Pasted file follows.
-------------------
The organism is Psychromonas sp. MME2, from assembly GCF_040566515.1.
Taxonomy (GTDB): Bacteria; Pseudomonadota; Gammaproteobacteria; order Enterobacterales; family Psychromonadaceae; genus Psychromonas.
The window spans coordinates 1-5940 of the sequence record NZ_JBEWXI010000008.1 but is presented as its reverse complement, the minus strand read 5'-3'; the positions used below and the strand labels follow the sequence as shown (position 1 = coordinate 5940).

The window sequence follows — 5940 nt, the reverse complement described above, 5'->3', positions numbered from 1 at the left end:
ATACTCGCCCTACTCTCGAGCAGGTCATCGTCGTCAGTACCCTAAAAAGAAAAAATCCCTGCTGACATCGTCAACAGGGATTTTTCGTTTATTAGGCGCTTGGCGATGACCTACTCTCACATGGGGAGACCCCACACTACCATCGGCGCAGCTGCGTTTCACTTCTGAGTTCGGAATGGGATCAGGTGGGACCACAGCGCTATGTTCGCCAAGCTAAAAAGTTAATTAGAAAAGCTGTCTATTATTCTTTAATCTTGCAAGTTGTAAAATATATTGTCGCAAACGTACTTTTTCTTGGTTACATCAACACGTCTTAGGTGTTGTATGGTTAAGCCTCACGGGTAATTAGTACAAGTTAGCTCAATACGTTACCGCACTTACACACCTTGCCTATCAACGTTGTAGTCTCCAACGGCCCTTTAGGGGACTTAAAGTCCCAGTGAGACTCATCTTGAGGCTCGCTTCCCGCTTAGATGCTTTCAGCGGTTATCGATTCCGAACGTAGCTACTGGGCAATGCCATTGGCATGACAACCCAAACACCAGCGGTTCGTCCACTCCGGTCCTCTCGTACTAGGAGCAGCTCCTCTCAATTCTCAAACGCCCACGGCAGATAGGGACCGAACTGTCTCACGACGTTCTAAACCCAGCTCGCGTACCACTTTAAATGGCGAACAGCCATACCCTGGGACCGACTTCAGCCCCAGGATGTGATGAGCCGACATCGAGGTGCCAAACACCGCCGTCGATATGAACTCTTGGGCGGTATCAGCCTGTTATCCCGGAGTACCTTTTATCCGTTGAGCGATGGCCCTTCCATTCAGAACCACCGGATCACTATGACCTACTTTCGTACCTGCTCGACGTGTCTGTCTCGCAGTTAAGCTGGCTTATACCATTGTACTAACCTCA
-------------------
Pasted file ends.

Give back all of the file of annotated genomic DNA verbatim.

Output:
The organism is Psychromonas sp. MME2, from assembly GCF_040566515.1.
Taxonomy (GTDB): Bacteria; Pseudomonadota; Gammaproteobacteria; order Enterobacterales; family Psychromonadaceae; genus Psychromonas.
The window spans coordinates 1-5940 of the sequence record NZ_JBEWXI010000008.1 but is presented as its reverse complement, the minus strand read 5'-3'; the positions used below and the strand labels follow the sequence as shown (position 1 = coordinate 5940).

The window sequence follows — 5940 nt, the reverse complement described above, 5'->3', positions numbered from 1 at the left end:
ATACTCGCCCTACTCTCGAGCAGGTCATCGTCGTCAGTACCCTAAAAAGAAAAAATCCCTGCTGACATCGTCAACAGGGATTTTTCGTTTATTAGGCGCTTGGCGATGACCTACTCTCACATGGGGAGACCCCACACTACCATCGGCGCAGCTGCGTTTCACTTCTGAGTTCGGAATGGGATCAGGTGGGACCACAGCGCTATGTTCGCCAAGCTAAAAAGTTAATTAGAAAAGCTGTCTATTATTCTTTAATCTTGCAAGTTGTAAAATATATTGTCGCAAACGTACTTTTTCTTGGTTACATCAACACGTCTTAGGTGTTGTATGGTTAAGCCTCACGGGTAATTAGTACAAGTTAGCTCAATACGTTACCGCACTTACACACCTTGCCTATCAACGTTGTAGTCTCCAACGGCCCTTTAGGGGACTTAAAGTCCCAGTGAGACTCATCTTGAGGCTCGCTTCCCGCTTAGATGCTTTCAGCGGTTATCGATTCCGAACGTAGCTACTGGGCAATGCCATTGGCATGACAACCCAAACACCAGCGGTTCGTCCACTCCGGTCCTCTCGTACTAGGAGCAGCTCCTCTCAATTCTCAAACGCCCACGGCAGATAGGGACCGAACTGTCTCACGACGTTCTAAACCCAGCTCGCGTACCACTTTAAATGGCGAACAGCCATACCCTGGGACCGACTTCAGCCCCAGGATGTGATGAGCCGACATCGAGGTGCCAAACACCGCCGTCGATATGAACTCTTGGGCGGTATCAGCCTGTTATCCCGGAGTACCTTTTATCCGTTGAGCGATGGCCCTTCCATTCAGAACCACCGGATCACTATGACCTACTTTCGTACCTGCTCGACGTGTCTGTCTCGCAGTTAAGCTGGCTTATACCATTGTACTAACCTCA